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Here is Ron Gabel's answer to question number 13823


Hey Ron, Just last night I found a mail from 2002 that reminded me of your site. Hope all is well and that The James Julia auctions are keeping you "out of trouble". Do you know (for sure) if it was Samuel or Charles Baum that sometimes inlaid a pretty large, ornate, silver deer on the cheek side of the stock of their New Berlin late flint rifles ? I'd send you an image but I don't think I can with this portal. I HAVE seen THIS VERY DEER before in one of my books - but as usual - I can't remember which book - and I'd like to know the answer before Christmas gets here. Hope you laughed. The gun probably just made one western migration from the Upper Susquehanna to (of all places) Nebraska - in the 1840's ? Block initials on the top flat of the barrel are JSH in caps. I see one side plate image of an attributed Charles Baum with the initials MSH - - think it could be a family (with a surname beginning in "H") that purchased from the Baums ? Gosh the web (images especially) is making all the "dot connecting" so MUCH EASIER.... By the way how many Peter Kunz rifles have you viewed over the last 20 years ? 20 - 25 ? All had the half circle notch out of the rear of the trigger - right ? What'd I tell you ? ...... Best Regards to you and yours, Phil (Please write when you can)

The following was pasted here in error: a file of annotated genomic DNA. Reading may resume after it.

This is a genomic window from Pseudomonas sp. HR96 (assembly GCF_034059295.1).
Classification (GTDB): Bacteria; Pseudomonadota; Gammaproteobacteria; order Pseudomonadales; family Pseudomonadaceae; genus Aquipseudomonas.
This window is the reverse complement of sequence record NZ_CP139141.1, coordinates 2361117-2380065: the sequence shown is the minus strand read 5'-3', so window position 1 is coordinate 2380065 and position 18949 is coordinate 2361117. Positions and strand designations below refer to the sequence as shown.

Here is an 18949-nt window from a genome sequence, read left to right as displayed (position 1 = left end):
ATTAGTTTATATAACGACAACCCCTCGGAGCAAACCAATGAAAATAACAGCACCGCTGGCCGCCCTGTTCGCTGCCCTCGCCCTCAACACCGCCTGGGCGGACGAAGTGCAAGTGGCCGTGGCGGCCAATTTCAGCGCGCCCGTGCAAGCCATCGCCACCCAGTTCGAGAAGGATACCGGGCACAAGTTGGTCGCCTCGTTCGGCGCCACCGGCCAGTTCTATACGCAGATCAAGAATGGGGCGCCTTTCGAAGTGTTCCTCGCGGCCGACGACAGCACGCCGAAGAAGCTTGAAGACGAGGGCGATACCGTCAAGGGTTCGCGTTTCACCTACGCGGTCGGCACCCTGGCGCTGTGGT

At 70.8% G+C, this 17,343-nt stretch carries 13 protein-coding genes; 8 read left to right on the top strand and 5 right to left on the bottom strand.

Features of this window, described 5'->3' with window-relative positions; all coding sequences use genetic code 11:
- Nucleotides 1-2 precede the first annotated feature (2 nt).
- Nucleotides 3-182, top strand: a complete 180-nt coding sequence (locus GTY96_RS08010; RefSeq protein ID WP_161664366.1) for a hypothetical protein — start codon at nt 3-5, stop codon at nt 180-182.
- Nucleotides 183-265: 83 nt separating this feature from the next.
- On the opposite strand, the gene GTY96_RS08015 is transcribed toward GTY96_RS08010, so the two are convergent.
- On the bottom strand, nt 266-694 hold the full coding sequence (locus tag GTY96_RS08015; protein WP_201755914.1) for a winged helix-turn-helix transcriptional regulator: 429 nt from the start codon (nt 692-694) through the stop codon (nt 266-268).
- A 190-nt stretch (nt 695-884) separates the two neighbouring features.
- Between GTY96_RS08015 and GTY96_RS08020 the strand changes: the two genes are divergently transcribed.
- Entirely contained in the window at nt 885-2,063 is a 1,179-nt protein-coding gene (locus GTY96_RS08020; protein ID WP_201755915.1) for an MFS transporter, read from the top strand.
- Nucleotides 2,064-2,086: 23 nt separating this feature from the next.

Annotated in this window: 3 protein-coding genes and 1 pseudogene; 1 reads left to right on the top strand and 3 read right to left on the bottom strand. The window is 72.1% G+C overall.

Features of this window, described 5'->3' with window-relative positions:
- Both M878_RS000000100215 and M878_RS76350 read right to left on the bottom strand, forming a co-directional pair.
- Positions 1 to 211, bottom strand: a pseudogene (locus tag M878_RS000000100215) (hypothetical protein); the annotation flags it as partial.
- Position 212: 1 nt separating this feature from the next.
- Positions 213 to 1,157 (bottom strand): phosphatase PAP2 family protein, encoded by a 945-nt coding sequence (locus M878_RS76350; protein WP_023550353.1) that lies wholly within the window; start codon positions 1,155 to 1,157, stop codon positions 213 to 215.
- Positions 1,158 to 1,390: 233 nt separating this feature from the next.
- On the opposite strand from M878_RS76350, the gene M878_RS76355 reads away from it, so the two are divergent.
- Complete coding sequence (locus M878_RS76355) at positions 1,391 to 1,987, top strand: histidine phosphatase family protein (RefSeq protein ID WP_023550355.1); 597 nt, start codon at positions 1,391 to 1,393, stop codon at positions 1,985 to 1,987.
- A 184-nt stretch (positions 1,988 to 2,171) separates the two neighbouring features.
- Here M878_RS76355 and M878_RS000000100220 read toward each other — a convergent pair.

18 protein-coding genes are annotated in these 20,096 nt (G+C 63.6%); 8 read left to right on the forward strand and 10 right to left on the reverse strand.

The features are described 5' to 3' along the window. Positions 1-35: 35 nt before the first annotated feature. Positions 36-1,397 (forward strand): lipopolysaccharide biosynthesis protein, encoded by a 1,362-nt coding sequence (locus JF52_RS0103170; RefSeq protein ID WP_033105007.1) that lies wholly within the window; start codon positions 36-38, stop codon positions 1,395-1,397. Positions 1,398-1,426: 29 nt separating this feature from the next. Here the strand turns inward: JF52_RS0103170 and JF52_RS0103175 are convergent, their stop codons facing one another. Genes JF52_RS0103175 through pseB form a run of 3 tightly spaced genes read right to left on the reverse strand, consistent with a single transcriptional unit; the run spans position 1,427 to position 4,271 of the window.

Hi Phil. As you are aware the Baum family of gunsmiths consisted of Charles, Jacob, Samuel Jr. and Samuel Sr. A silver deer inlay was not, as far as I am aware, a characteristic of any of them. Silver deer inlays were commercially available and were often used by any number of various gunsmiths, normally on later rifles. I have no information concerning JSH or MSH initials. I have seen a great many Jacob and Peter Kuntz guns over the years, perhaps upwards of 30. I just returned from appraising one for the Met in NYC. Good luck with your collecting.

Submitted By: Phil Rozewski On: 11/18/2016 4:53:00 PM

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